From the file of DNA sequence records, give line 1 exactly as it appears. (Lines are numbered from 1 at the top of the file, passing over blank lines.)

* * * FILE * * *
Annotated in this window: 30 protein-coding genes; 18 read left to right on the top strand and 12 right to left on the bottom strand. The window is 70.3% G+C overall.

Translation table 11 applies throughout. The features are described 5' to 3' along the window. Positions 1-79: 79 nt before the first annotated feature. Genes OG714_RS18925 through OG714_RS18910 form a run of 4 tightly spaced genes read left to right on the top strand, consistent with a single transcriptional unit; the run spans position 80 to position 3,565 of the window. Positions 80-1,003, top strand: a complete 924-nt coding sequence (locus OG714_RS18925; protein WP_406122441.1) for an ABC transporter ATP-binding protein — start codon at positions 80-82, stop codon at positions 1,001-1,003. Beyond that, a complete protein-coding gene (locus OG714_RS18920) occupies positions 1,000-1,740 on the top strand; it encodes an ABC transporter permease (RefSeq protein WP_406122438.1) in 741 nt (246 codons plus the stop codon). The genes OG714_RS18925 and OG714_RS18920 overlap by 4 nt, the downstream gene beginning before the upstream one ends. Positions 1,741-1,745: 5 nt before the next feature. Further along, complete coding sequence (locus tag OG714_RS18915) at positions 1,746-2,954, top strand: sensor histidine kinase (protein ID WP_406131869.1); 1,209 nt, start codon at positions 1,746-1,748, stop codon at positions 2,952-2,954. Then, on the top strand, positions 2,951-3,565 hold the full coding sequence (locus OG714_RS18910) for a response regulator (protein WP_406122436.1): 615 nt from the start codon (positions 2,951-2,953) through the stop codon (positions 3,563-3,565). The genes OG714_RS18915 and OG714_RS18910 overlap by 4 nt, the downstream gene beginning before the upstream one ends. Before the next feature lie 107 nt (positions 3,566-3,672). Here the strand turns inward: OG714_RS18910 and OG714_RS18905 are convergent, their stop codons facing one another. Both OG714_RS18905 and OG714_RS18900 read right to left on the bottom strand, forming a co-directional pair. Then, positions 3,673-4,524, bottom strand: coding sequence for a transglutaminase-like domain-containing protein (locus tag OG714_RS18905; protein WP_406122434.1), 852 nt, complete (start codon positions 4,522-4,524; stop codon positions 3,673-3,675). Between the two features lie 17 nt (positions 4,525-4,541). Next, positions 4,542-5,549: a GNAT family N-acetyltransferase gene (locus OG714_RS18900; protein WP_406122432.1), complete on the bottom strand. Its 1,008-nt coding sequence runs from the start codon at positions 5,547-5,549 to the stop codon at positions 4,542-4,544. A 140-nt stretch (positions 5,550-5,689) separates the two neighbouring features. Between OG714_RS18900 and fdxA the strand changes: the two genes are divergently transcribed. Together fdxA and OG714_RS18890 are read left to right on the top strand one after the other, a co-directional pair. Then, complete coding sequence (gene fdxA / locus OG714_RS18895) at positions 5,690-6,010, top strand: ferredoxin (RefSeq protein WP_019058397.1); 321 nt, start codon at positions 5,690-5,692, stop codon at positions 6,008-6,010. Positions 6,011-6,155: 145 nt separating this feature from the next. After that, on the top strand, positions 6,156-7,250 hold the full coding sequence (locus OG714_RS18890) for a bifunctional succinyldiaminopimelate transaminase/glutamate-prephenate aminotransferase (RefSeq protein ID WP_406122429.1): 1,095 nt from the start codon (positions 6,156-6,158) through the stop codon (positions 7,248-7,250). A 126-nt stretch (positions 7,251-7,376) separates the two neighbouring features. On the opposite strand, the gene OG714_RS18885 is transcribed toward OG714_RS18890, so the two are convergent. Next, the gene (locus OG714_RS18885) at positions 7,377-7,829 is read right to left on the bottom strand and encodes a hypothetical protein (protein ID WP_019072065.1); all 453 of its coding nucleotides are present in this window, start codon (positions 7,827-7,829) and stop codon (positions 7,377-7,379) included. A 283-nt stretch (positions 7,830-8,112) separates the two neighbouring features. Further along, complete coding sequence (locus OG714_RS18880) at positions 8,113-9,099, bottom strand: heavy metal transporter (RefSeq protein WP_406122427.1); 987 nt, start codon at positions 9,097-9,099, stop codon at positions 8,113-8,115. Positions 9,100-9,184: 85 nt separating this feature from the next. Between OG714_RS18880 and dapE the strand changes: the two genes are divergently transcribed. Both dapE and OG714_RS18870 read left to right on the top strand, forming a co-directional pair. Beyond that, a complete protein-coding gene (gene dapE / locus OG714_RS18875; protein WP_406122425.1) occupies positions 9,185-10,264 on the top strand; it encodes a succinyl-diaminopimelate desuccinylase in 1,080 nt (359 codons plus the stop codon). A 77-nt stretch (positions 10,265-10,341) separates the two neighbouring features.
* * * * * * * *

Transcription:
Annotated in this window: 30 protein-coding genes; 18 read left to right on the top strand and 12 right to left on the bottom strand. The window is 70.3% G+C overall.